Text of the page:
Journal of Insect Conservation

, Volume 16, Issue 1, pp 131–142 | Cite as

Insect conservation in Michigan prairie fen: addressing the challenge of global change

  • D. A. Landis
  • A. K. Fiedler
  • C. A. Hamm
  • D. L. Cuthrell
  • E. H. Schools
  • D. R. Pearsall
  • M. E. Herbert
  • P. J. Doran


Prairie fen is a globally rare, groundwater dependent peatland community restricted to discrete portions of the glaciated north central USA. Prairie fen harbours a diverse flora composed of sedge wetland and tallgrass prairie species, which in turn support a diversity of rare insects. In Michigan, USA over 20% of the state’s insects of conservation concern are associated with prairie fen, including the globally imperilled Mitchell’s satyr butterfly, Neonympha mitchellii mitchellii (Lepidoptera: Nymphalidae). Here we investigate how global change drivers, including land use change, climate change, and invasive species, may interact to threaten this important community. Specifically, we examine how characteristics of prairie fen habitats—e.g., formation and distribution—interact with the biology of rare fen insects to suggest appropriate short to long term conservation strategies. Our results suggest that prairie fen associated insects are rare for a variety of reasons, including host plant specialization, habitat specialization, and shifting landscape context that limits opportunities for dispersal. We recommend that current conservation efforts focus on stabilization and restoration of existing prairie fens, coupled with directed surveys to monitor population change in insects of concern, and restoration of the landscape matrix to facilitate metapopulation dynamics. In the future, due to the severely fragmented nature of Michigan landscapes, captive rearing and assisted migration may be necessary to conserve some prairie fen insect species. Overall, the effective conservation of fen associated insects will require a shared vision by multiple actors and a willingness to purse that vision over a long time frame.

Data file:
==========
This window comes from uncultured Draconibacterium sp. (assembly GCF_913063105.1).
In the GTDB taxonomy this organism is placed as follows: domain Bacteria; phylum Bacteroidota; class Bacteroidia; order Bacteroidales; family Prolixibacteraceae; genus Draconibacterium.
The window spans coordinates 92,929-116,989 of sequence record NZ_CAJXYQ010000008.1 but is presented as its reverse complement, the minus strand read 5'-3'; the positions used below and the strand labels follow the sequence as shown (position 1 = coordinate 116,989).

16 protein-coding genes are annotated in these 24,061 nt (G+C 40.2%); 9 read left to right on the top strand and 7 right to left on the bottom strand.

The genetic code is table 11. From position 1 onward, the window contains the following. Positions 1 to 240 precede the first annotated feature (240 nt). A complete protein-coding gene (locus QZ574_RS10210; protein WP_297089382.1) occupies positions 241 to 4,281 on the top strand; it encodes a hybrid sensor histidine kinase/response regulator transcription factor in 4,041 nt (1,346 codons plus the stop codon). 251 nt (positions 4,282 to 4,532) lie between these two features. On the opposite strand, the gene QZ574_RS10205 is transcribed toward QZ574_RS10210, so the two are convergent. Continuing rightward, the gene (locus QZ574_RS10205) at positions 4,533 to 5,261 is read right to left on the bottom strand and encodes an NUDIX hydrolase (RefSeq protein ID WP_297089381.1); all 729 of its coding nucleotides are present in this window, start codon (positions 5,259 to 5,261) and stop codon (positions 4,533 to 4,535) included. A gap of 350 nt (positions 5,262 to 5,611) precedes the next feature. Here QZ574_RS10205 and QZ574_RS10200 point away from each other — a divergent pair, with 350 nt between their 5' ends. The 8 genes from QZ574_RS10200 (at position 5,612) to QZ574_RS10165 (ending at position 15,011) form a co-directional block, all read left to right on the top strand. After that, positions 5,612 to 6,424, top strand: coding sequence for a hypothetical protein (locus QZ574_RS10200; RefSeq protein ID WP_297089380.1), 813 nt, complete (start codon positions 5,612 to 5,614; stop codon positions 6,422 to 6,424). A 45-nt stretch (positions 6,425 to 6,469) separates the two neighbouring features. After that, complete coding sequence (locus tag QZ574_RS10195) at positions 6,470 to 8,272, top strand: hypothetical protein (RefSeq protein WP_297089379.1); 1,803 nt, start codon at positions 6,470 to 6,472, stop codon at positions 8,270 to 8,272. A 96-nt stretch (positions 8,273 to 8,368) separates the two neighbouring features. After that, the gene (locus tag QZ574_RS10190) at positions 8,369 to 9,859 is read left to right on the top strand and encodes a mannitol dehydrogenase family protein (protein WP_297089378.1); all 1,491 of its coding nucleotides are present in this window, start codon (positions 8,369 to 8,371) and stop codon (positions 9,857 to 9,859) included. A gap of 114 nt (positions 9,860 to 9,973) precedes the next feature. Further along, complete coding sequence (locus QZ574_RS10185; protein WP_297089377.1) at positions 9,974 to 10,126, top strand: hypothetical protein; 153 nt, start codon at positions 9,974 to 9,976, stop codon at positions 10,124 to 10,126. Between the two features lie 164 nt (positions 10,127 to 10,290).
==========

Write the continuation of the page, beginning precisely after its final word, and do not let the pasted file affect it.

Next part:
Insect conservation Prairie fen Global change Conservation biology 



Many of the ideas expressed in this manuscript have been fostered by interactions with members of the Mitchell’s Satyr Recovery Working Group under the auspices of the US Fish and Wildlife Service. Support for DAL, AKF and CAH was provided by Michigan State University AgBio Research, the National Fish and Wildlife Foundation, and the US Fish and Wildlife Service. Additionally, support for AKF and CAH was provided by a Barnett Rosenberg Fellowship and a Plant Sciences Fellowship respectively. We thank Lauren Bailey for assistance with the editorial process. Support for DLC and EHS was provided by grants from the US Fish and Wildlife Service and the Michigan Department of Natural Resources. We would like to thank the many staff at MNFI who contributed over the years to this project. Support for PJD, DRP, and MEH was provided by The Nature Conservancy’s Great Lakes Fund for Partnership in Conservation Science and Economics. This manuscript was improved with comments from Kim Hall and Daria Hyde.


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Copyright information

© Springer Science+Business Media B.V. 2011

Authors and Affiliations

  • D. A. Landis
    • 1
  • A. K. Fiedler
    • 1
  • C. A. Hamm
    • 1
  • D. L. Cuthrell
    • 2
  • E. H. Schools
    • 2
  • D. R. Pearsall
    • 3
  • M. E. Herbert
    • 3
  • P. J. Doran
    • 3
  1. 1.Department of Entomology, 204 Center for Integrated Plant SystemsMichigan State UniversityEast LansingUSA
  2. 2.Michigan Natural Features InventoryLansingUSA
  3. 3.The Nature ConservancyMichigan Field OfficeLansingUSA

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